Big changes to overtime pay rules are on the horizon, as the US Department of Labor prepares to implement new regulations that will expand eligibility for overtime compensation.

Starting this summer, millions of workers in New York and across the United States will have the potential to qualify for overtime pay, a welcome change for many employees.

Under the current guidelines of the Fair Labor Standards Act (FLSA), hourly or non-exempt employees who work more than 40 hours a week are entitled to receive overtime compensation at a rate of 1.5 times their regular pay.

At present, certain exemptions are in place for salaried workers who earn above a specific threshold. The upcoming overtime pay changes will broaden the scope of eligibility, allowing more people access to overtime pay.

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Previous Overtime Pay Thresholds

Currently, employees who earn a fixed amount of over $35,568 per year ($684 per week) are exempt from the FLSA's overtime regulations. These individuals typically perform executive, administrative, or professional duties, as defined by the Department of Labor.

New Overtime Pay Thresholds

The first wave of changes is set to take effect on July 1. After this date, workers earning $43,888 or less per year (about $844 per week) will be eligible for overtime pay. The Department of Labor will implement these updated regulations under section 13(a)(1) of the FLSA.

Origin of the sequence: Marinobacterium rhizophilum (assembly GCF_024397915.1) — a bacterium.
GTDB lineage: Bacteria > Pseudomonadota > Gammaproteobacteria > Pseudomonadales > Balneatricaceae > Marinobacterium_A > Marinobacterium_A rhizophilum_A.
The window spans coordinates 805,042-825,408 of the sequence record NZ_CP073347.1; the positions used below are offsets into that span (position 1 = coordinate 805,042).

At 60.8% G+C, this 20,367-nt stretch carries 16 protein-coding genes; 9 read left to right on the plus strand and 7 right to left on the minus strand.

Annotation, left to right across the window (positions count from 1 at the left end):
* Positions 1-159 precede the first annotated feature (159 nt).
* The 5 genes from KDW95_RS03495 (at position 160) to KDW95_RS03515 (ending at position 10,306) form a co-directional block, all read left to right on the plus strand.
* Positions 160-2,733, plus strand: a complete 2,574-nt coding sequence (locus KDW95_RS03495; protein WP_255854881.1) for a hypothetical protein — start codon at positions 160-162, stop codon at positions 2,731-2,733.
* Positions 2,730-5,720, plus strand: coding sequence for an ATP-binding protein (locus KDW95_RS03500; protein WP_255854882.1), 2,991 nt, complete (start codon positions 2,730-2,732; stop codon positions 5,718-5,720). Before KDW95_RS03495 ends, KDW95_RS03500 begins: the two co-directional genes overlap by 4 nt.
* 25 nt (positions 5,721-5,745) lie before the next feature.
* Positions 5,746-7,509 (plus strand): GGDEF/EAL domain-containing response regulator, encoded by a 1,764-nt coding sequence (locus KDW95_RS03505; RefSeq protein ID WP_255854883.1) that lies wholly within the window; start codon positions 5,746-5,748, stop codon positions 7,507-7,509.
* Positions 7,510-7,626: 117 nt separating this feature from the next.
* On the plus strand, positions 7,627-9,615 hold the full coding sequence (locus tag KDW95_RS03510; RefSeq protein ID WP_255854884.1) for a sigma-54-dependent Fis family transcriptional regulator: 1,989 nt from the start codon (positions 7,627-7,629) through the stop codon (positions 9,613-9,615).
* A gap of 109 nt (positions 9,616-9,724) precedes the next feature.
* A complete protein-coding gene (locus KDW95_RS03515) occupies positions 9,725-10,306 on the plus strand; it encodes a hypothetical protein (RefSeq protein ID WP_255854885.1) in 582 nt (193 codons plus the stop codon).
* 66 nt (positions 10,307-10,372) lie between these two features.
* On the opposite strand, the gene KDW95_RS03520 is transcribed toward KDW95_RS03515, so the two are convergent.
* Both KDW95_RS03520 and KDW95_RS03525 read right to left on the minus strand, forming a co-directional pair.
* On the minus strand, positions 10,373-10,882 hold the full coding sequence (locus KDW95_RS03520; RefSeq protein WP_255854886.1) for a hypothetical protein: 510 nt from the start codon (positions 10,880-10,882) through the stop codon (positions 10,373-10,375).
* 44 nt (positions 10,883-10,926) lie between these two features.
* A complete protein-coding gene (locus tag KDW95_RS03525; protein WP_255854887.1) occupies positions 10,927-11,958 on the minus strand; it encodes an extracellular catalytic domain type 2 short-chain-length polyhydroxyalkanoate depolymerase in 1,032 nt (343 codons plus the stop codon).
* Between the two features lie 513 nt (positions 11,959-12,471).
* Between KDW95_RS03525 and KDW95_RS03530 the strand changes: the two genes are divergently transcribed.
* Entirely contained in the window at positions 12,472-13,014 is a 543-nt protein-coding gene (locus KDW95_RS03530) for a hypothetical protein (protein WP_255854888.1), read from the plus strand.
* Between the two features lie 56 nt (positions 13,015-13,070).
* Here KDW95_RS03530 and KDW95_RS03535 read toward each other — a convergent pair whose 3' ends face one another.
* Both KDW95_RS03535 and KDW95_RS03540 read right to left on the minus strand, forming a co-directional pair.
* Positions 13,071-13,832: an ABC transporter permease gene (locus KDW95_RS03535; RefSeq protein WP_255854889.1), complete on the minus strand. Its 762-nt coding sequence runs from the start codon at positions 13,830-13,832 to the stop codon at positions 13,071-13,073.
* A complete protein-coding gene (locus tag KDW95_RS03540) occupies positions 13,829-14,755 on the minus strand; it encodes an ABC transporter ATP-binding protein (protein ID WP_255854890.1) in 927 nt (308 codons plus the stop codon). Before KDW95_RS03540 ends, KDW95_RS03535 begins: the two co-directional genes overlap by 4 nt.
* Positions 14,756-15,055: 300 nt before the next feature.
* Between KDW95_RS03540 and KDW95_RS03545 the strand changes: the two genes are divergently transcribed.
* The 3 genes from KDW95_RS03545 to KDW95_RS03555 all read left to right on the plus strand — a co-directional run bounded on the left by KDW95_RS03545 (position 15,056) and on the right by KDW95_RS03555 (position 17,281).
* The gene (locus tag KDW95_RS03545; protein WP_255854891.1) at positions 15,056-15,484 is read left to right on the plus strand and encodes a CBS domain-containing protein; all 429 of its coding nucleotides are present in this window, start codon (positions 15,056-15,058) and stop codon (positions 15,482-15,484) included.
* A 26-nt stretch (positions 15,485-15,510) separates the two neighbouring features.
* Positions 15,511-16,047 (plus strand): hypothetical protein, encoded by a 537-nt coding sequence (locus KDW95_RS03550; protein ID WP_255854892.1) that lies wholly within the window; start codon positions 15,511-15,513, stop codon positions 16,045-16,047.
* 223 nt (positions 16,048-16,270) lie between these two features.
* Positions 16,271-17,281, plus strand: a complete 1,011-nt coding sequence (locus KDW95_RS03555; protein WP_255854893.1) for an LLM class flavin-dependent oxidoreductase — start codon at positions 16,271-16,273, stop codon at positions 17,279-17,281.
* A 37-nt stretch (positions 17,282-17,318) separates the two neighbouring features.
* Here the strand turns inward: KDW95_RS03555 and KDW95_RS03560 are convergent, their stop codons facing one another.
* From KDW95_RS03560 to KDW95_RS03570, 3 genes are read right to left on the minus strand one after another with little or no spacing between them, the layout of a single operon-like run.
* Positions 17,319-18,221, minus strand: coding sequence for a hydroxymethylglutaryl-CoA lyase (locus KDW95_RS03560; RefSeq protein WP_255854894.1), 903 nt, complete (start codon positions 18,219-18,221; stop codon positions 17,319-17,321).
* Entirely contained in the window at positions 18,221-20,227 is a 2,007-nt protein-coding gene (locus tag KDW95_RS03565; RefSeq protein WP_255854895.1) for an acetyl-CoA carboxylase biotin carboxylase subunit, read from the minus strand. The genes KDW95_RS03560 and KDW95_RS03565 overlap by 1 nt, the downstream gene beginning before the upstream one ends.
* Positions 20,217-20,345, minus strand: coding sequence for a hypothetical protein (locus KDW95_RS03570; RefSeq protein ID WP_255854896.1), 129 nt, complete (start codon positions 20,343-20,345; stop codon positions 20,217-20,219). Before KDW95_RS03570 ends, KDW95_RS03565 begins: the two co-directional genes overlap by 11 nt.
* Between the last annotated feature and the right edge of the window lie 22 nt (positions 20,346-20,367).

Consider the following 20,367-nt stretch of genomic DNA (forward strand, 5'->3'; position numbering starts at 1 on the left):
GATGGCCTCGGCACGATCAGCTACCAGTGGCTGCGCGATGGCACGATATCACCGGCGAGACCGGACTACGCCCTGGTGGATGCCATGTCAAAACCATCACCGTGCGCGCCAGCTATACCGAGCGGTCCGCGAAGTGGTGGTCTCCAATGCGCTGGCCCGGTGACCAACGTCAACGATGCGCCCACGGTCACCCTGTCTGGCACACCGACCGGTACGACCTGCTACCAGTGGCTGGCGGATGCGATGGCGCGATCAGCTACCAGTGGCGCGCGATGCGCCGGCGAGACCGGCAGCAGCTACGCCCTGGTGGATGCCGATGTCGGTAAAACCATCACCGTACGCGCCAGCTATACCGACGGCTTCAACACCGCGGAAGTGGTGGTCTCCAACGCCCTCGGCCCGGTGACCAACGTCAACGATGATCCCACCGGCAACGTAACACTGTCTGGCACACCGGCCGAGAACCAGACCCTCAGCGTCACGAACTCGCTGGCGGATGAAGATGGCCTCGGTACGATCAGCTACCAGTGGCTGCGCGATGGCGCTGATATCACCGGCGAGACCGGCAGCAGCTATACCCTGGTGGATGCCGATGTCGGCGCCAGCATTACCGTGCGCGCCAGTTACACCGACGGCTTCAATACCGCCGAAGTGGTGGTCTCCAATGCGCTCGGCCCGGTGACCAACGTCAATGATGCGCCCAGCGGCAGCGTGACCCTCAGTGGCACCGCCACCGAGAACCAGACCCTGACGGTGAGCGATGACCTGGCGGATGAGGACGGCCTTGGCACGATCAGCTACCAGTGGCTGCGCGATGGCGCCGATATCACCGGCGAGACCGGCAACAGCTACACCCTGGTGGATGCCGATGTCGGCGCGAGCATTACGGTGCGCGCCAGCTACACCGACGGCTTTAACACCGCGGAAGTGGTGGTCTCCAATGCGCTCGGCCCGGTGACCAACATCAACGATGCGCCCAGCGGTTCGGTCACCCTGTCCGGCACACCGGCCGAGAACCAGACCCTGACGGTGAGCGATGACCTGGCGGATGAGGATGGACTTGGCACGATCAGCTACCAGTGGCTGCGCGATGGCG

Future Overtime Pay Adjustments

The threshold for overtime eligibility is scheduled for another increase on January 1, 2025. From this point onward, employees making under $58,656 per year (or $1,128 per week) will qualify for overtime pay. Additionally, further adjustments will occur every three years, with the threshold being revised based on current earnings data.

The Department of Labor estimates that these changes to the overtime pay rules will extend overtime eligibility to an additional 1.3 million people who were previously excluded from overtime protection.

The change is also expected to provide up to $1.5 billion in additional earnings for workers over the next decade. While some employers may be concerned about the added costs of overtime pay, supporters of the new rules argue that they will ensure fair compensation for workers and boost employee morale.

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